A Marshall Plan for reading

It will take a Marshall Plan for reading to close New York City’s achievement gap, writes Sol Stern in City Journal. He wants to fund “scientifically based reading programs” for K-3 students in the city’s 300 lowest scoring elementary schools.

It would provide the schools’ principals with the research supporting such programs, allowing them to choose the ones that would best suit their schools. To maximize the impact of the reading intervention, the children would be in classes no larger than 15 students . . . The teachers in the targeted schools would receive extra training in implementing scientifically based reading programs.

Research-backed (phonics) instruction has worked in schools serving low-income, minority students, Stern writes. Why not make it the norm?

As he mentions, many poor kids start school knowing fewer words (and knowing less about the world) than middle-class students. I think a Marshall Plan (Stern and I are dating ourselves) also would fund preschool classes focused on developing the language skills of disadvantaged students; the elementary curriculum would be knowledge-rich to support reading comprehension.

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  1. Before I read Sol Stern’s article I thought the idea of a “Marshall Plan” for reading in New York was wide open for criticism. It sure sounds like a matter of throwing more money at a problem, but with no real plan that would offer any reason to expect any success. I was going to say that if we know how to teach reading, let’s just do it. And if we don’t know how to teach reading, more money won’t help. In a similar context a month or so ago I asked why we should expect Reading First to improve scores. Hopefully RF was a success, though I guess that is not accepted by everyone. But if it is a success, then surely we can see just what it takes to successfully teach reading, and just do it, and it shouldn’t cost any more money than just regular schooling costs. I’ll stick with that perspective, and that perspective does not lead to any type of “Marshall Plan”.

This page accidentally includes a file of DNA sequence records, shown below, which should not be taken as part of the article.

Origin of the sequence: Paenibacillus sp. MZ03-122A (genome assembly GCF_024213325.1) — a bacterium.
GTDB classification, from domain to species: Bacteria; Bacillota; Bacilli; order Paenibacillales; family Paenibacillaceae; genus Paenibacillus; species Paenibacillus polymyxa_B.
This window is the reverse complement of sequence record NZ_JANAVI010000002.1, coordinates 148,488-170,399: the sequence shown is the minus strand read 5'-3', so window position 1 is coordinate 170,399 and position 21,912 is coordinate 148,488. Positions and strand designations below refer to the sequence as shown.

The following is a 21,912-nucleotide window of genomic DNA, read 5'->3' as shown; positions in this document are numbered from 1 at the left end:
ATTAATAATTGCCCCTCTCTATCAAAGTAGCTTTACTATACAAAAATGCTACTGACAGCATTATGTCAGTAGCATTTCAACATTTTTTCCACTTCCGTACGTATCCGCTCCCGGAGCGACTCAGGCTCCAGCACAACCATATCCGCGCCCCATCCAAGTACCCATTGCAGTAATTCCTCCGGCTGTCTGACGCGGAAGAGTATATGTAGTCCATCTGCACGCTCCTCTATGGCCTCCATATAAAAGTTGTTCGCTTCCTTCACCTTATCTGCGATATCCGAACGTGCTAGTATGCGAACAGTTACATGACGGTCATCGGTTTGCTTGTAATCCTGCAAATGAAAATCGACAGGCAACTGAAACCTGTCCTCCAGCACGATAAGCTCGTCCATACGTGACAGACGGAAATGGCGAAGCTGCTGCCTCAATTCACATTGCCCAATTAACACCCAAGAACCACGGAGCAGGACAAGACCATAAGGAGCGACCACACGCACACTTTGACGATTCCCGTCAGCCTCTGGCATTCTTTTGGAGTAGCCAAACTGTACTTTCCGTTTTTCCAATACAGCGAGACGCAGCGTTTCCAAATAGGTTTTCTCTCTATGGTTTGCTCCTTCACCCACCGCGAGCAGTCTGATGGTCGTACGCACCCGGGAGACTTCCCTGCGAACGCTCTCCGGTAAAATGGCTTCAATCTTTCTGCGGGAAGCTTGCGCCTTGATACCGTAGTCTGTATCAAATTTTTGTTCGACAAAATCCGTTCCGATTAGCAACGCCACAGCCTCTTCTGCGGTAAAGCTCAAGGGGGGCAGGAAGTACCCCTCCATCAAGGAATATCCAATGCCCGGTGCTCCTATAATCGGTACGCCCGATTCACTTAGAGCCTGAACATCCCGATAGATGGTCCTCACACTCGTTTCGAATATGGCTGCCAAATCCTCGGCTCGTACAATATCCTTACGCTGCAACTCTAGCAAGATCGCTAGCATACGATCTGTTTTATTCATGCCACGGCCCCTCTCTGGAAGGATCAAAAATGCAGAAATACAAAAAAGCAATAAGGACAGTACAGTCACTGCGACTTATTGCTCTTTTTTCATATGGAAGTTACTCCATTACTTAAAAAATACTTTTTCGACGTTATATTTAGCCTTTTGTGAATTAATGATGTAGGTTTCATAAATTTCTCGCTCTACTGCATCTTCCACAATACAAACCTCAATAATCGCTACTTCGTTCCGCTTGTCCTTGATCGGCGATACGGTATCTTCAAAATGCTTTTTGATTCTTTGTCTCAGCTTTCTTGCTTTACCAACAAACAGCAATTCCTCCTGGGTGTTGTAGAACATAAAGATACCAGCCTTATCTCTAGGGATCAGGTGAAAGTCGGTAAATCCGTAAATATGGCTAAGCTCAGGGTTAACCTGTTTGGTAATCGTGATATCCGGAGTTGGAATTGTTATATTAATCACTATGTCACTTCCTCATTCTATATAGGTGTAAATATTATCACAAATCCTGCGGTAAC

However Stern’s article doesn’t talk much about a Marshall Plan until close to the end of the article. His primary point is that indeed we do know what it takes to successfully teach reading, and New York schools have been forced to do the opposite in recent years. “The city imposed the new program on virtually every elementary school in the city . . . . “. The program referred to is “Balanced Literacy”, which, according to Stern is just another variant of the old idealistic “whole language” approach that has been an attractive nuisance for decades, if not generations.

    Unfortunately Stern’s proposed solution gives some evidence that turning things around might not be too easy. He says they should take 300 low performing schools and ” . . . offer to pay for scientifically based reading programs in each of those schools in grades K–3. It would provide the schools’ principals with the research supporting such programs, allowing them to choose the ones that would best suit their schools.” What have these 300 principals been doing? Aren’t they familiar with the research? Isn’t that part of their job?

    I’m a long way from New York, but my suspicion is that the Balanced Literacy program is indeed what Stern says it is, but its probably not a totally hostile imposition on the schools. A lot of principals, and a lot of teachers, probably believe in it. In my field, math, I am painfully aware that a lot of principals and a lot teachers believe in the ideas of math teaching promoted by the National Council Of Teachers of Mathematics, ideas that I consider very poorly thought out and very unproductive.

    Anyway Stern puts this price tag at “only” $150,000,000, which indeed is not much in a $21 billion budget.

    So the good news is that his article has genuine consideration of important educational ideas. The bad news is that the good ideas are no shoo-in.

  2. The thing about scientifically based reading programs is that there is a whole bunch of reading research out there but only the stuff that is easy to package gets into the program.